By Muhammad Siddiq
This booklet explores the advanced dating among the unconventional and identification in sleek Arab tradition against a backdrop of up to date Egypt. It makes use of the instance of the Egyptian novel to interrogate the basis causes – spiritual, social, political, and mental – of the lingering id predicament that has Arab tradition for a minimum of centuries.
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One final point is worth noting in this multilayered collocation. The invocation of the spirit of ancient Egypt as the source of inspiration for curing Egypt’s modern ills deliberately elides crucial epochs of Egypt’s long history. Not altogether surprisingly, these are the intervening Arab/Islamic centuries. Only a willful misreading of the massive evidence could have allowed the nascent consciousness of an Arab nationalist to translate al-Hakim’s Francophile and Pharaonic sympathies into anti-Western, Arab nationalist ideological terms.
Mahfouz himself has said as much, though less directly: “The vernacular, ‘ammiyya, is a reactionary movement, the fusha, by contrast, is progressive. 44 Whichever way one chooses to interpret the implications of this linguistic choice, its intrinsic relevance to the thematics of identity in the novel is self-evident. 11 A GENRE AT WAR For here lie the roots of two major and abiding binary opposites in modern Arab identity: local/regional vs. Pan-Arab, and colloquial, spoken dialects vs. the written fusha, that is, formal or standard Arabic.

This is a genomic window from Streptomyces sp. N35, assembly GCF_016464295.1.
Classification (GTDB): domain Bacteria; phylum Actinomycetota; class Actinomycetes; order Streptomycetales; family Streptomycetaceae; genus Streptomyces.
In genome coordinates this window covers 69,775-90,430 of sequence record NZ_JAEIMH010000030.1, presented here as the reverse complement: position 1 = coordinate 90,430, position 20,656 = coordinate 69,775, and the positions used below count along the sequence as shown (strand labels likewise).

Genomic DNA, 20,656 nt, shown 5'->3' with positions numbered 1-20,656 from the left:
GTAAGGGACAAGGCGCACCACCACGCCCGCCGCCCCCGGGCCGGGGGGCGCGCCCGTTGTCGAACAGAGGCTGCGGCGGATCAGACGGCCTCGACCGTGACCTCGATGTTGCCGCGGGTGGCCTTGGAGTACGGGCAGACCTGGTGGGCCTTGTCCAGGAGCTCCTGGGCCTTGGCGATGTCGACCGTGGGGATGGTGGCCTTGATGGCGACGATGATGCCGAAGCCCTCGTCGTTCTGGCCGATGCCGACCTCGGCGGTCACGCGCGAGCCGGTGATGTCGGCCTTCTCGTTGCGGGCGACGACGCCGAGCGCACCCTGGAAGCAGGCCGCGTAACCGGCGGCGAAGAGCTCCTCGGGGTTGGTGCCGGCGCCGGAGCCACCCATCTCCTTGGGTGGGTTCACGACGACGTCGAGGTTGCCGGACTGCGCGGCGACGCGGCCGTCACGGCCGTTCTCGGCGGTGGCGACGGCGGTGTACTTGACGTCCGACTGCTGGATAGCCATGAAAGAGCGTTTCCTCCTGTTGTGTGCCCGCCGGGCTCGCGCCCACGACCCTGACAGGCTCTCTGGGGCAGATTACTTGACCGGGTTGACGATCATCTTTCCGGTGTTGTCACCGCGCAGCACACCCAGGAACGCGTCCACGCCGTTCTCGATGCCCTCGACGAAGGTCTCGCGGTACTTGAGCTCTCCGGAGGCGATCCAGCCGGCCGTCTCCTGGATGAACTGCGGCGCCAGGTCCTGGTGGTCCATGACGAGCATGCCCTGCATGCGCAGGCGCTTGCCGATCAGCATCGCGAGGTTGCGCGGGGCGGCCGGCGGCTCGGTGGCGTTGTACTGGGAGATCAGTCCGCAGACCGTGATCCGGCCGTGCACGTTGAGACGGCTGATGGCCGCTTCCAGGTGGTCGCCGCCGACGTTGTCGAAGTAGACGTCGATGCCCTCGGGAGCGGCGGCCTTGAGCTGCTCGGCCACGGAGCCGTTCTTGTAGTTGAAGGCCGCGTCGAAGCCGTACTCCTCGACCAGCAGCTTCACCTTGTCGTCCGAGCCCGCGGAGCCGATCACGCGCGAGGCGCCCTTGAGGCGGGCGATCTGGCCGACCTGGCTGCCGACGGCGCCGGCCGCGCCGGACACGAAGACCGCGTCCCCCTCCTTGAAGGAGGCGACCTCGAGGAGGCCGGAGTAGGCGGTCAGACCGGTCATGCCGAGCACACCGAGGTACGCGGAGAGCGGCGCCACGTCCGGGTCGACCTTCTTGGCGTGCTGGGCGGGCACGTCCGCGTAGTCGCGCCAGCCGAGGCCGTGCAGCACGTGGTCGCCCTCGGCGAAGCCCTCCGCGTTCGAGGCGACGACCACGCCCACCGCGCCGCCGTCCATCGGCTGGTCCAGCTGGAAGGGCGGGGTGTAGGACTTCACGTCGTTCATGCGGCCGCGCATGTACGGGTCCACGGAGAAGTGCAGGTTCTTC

By the same logic does the Arabic novel often appear to carry on the cultural work left unfinished by the Arab Awakening (nahda). In fact, there is a discreet but compelling affinity between the theme and trajectory of Mahfouz’s controversial novel and the general secularizing drift of the nahda, even though Mahfouz’ bold postulation of the symbolic death of Jabalawi/“God” (or the idea of God, as he confided to Philip Stewart)55 in this novel crosses a formidable epistemological and psychological barrier in ArabIslamic culture.
Arab Culture, Identity and the Novel: Genre, Identity and Agency in Egyptian Fiction (Routledge Studies in Middle Eastern Literatures) by Muhammad Siddiq